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5 Irresistible Reasons to Buy Celgene Stock Right Now (Hint: 1 Is that It's Dirt Cheap)

If you're looking for a smart stock to buy right now, look no further than Celgene (NASDAQ: CELG). The big biotech has hit a rough patch lately, with a major clinical setback, missing third-quarter revenue expectations, and lowering its full-year 2017 and longer-term outlooks. All this bad news caused some investors to panic and sell off the stock. 

But is Celgene really a lost cause? Not at all. In fact, the arguments for investing in the biotech are pretty compelling. Here are five that I think are irresistible reasons to buy Celgene stock right now. 

Image source: Getty Images.

1. It's dirt cheap

The headline gave this one away, but the fact is that Celgene stock really is dirt cheap. Shares currently trade at less than 12 times expected earnings. But Celgene fully expects to generate adjusted earnings-per-share growth over the next three years of 19.5%. That translates to a price-to-earnings-to-growth (PEG) ratio that's hard to beat, especially in the biopharmaceutical world. Don't expect this bargain price to last for too long.

2. Revlimid has staying power

Without a doubt, the biggest key to Celgene achieving its growth goals is continued success for Revlimid. The blood cancer drug should have staying power for several reasons.

One is that it's expanding market share. Revlimid picked up an important new indication earlier in 2017 for treating patients with multiple myeloma who have had stem cell transplants. Even though new drugs have entered the market, most of them work better if they're combined with Revlimid (or Celgene's other blockbuster multiple myeloma drug Pomalyst). There's also significant opportunities for patients to increase their duration of use of Revlimid, which generates more sales.

What about generic threats? Revlimid doesn't lose exclusivity until 2027 in the U.S. and 2024 in Europe. The company did negotiate an agreement with Natco that allows a generic version of Revlimid to launch in the U.S. in 2022. However, it's a volume-limited license that shouldn't hurt Revlimid sales very much. And while there are other challengers hoping to launch their generic versions of the drug, Celgene has over 30 patents that should allow it to successfully fend off potential rivals.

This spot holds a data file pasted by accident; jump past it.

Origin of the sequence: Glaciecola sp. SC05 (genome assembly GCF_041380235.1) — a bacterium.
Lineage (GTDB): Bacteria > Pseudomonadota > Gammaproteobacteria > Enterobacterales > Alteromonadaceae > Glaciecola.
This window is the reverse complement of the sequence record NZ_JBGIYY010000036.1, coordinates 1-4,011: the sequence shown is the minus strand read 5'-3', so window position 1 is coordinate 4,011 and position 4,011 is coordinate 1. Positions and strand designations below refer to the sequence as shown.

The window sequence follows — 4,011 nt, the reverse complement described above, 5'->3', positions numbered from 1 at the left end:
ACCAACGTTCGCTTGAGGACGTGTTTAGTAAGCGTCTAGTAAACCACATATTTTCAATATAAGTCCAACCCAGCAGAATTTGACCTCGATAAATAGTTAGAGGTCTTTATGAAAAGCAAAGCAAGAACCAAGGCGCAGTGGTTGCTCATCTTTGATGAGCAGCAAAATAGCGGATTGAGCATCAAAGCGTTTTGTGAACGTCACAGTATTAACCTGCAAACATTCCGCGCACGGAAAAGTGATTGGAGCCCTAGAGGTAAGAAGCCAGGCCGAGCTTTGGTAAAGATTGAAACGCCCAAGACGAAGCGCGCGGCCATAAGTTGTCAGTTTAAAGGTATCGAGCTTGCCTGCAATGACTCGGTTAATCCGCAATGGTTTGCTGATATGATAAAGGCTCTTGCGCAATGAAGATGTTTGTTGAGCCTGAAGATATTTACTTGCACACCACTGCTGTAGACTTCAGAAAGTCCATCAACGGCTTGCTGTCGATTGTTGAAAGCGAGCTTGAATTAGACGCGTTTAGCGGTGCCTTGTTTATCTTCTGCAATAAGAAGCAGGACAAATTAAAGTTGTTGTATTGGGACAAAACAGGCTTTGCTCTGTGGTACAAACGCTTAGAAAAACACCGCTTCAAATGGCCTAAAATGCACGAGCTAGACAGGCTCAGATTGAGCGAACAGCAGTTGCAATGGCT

3. Its inflammation and immunology franchise is stronger than you might think

Some might look at Celgene's cut of $1.2 billion to $1.4 billion from its 2020 projections for inflammation and immunology (I&I) and see weakness. However, Celgene is stronger in I&I than you might think.

Around $750 million of the outlook reduction was due to the failure of GED0301 in the Crohn's disease study. There was also an adjustment of expectations for Otezla sales, but Celgene CFO Peter Kellogg recently said the adjustment "wasn't that big" and is in line with what Wall Street analysts were expecting all along. Most of the 2020 outlook reduction not related to GED0301 was due to timing of clinical trials for ozanimod in ulcerative colitis. Celgene originally thought it would be able to launch the drug for the indication in 2020, but now expects the launch to be in 2021. 

With these reductions in outlook, it's easy to overlook that Celgene still expects to more than double its I&I revenue in just three years. Although the psoriasis market for Otezla is not growing as quickly as the company anticipated, the drug should continue to perform well overall as major managed care contracts enter into their second and third years, where profitability should be higher.

4. The pipeline remains one of the best around

There's no question that the GED0301 failure stung Celgene. The experimental drug, however, was just one of 10 current pipeline candidates that the biotech expects to become blockbusters. Probably the greatest potential is with ozanimod in multiple sclerosis and ulcerative colitis and luspatercept in beta-thalassemia and myelodysplastic syndromes (MDS), which Celgene is developing with partner Acceleron Pharma (NASDAQ: XLRN).

Several other pipeline candidates could turn out to be even bigger than originally expected. I'd put CAR-T drug bb2121, with which Celgene is partnering with bluebird bio (NASDAQ: BLUE), high on the list. Clinical data for bb2121 presented at the American Society for Clinical Oncology (ASCO) was very impressive.  

And Celgene is developing several next-generation CelMODs that hold the potential to eventually take the reins from Revlimid in treating blood cancer. Overall, the biotech's pipeline is one of the best around.

5. More deals are on the way

Celgene's product lineup and pipeline prospects aren't just limited to what the company has now. Peter Kellogg stated in September that the company "is on the cusp of looking at different deals." These could be more licensing deals, like the one with Acceleron for luspatercept and Bluebird for bb2121. But they could also be acquisitions, like the Receptos buyout in 2015 that brought ozanimod into Celgene's pipeline.

At the Credit Suisse conference on Nov. 7, Kellogg said that Celgene has "a lot of financial power to do more deals." He mentioned that potential deals wouldn't "all be early science" and could include picking up products already on the market.  

The likelihood of future deals by Celgene isn't the top reason to buy the stock right now. But in combination with the other four reasons listed above, the case for Celgene appears to be rock-solid in my view.

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Keith Speights owns shares of Celgene. The Motley Fool owns shares of and recommends Bluebird Bio and Celgene. The Motley Fool has a disclosure policy.